Ojars J. Sovers


Ojars J. Sovers, PhD, passed away peacefully on November 11, 2022

SOVERS—Ojars J. Sovers, PhD, passed away peacefully at home in Florence, Ore., on November 11, 2022.

He worked for NASA at the Caltech Research Jet Propulsion Laboratory (JPL) in Pasadena, Calif., where he performed radio interferometric measurements to establish a coordinate reference frame for interplanetary spacecraft navigation that contributed to the new generation of Mars probes.

As a research scientist, Ojars worked for a number of years in Japan and attended conferences in Buenos Aires, Argentina, as well as Bordeaux, France, New Mexico and elsewhere. Ojars co-authored a book and numerous articles in professional journals.

Born on July 11, 1937 in Riga, Latvia, Ojars’ parents brought him to Germany during WWII in the fall of 1944 to escape the Soviet Russian advance. During the last months of the war in 1944 (in Europe, WWII ended in May 1945), while bombs where falling on cities, his accountant father and elegant mother had to work at a farm in Bavaria for sustenance, where they helped milk cows and spread manure.

After Germany was divided into occupation zones — French, British, American and Russian — seven-year-old Ojars and his parents were in the American zone. Housing, food, and used clothing were provided by Americans. Many professionals from Latvia and other refugees set up schools in their respective languages. Ojars started in a Latvian school.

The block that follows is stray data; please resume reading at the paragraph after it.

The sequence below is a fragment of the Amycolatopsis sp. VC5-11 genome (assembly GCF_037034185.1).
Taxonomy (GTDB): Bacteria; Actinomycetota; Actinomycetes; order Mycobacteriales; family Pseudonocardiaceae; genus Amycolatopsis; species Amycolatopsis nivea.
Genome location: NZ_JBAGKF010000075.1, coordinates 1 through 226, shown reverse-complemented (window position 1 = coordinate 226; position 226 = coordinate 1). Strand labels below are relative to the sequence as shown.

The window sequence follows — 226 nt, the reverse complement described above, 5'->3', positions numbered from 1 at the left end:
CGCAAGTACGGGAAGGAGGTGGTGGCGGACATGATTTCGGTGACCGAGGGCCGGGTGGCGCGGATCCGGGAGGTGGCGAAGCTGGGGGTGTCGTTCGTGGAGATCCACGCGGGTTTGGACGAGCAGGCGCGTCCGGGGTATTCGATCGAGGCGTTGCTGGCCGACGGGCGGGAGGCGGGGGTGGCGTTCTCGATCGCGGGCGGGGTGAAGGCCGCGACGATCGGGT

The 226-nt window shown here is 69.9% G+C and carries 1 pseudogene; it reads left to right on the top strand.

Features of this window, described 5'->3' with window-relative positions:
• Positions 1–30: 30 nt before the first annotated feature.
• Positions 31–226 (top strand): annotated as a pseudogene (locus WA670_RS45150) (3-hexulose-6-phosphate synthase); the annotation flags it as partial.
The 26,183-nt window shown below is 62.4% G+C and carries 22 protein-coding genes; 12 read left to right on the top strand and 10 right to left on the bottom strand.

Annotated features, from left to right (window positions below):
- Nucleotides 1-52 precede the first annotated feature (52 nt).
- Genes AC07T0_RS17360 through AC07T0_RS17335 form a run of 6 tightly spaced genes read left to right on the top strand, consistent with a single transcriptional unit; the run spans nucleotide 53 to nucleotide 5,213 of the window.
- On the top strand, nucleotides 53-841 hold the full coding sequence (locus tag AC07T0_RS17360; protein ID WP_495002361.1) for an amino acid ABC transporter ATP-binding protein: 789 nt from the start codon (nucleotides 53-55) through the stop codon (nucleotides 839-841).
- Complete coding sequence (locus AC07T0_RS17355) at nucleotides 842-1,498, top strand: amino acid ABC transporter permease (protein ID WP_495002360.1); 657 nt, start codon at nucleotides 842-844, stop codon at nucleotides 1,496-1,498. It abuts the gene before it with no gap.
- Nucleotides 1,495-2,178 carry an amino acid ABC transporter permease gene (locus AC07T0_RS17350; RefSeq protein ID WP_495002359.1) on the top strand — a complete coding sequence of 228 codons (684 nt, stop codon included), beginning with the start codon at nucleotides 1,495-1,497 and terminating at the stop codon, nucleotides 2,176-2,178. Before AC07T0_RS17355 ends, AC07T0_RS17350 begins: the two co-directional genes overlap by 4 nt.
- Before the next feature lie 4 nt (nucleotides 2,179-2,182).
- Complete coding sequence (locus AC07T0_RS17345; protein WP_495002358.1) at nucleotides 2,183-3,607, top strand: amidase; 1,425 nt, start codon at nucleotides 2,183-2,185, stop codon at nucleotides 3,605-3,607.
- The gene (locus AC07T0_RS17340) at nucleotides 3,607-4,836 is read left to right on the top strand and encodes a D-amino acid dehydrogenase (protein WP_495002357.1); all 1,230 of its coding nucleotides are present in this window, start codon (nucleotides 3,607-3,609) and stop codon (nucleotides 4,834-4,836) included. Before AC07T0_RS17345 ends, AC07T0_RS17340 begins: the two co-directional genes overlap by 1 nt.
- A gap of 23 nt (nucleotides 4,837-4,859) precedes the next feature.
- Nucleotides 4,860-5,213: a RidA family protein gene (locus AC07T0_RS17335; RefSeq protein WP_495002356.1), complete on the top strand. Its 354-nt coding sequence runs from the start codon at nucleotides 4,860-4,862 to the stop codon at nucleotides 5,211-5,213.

Five years passed before sponsors from USA accepted many refugees. The family of three were sponsored by a farmer in Pennsylvania. After completing the contract of 6 months, they moved to Brooklyn, NY, where Ojars continued studying at Lincoln High School.

In 1954, he graduated with honors, became a citizen of the United States and started Brooklyn College, which he finished in 1958 with a major in physical chemistry, Summa Cum Laude. With the help of National Science Foundation scholarship he studied at Princeton University, earning a PhD in 1962. Then he had a two year postdoctoral appointment at Oxford University, England.

He met his wife, Zinta, in Brooklyn College, married in 1959; they traveled together for 63 years.

He leaves his grieving wife, her sister and her daughters with their families and many admiring friends.

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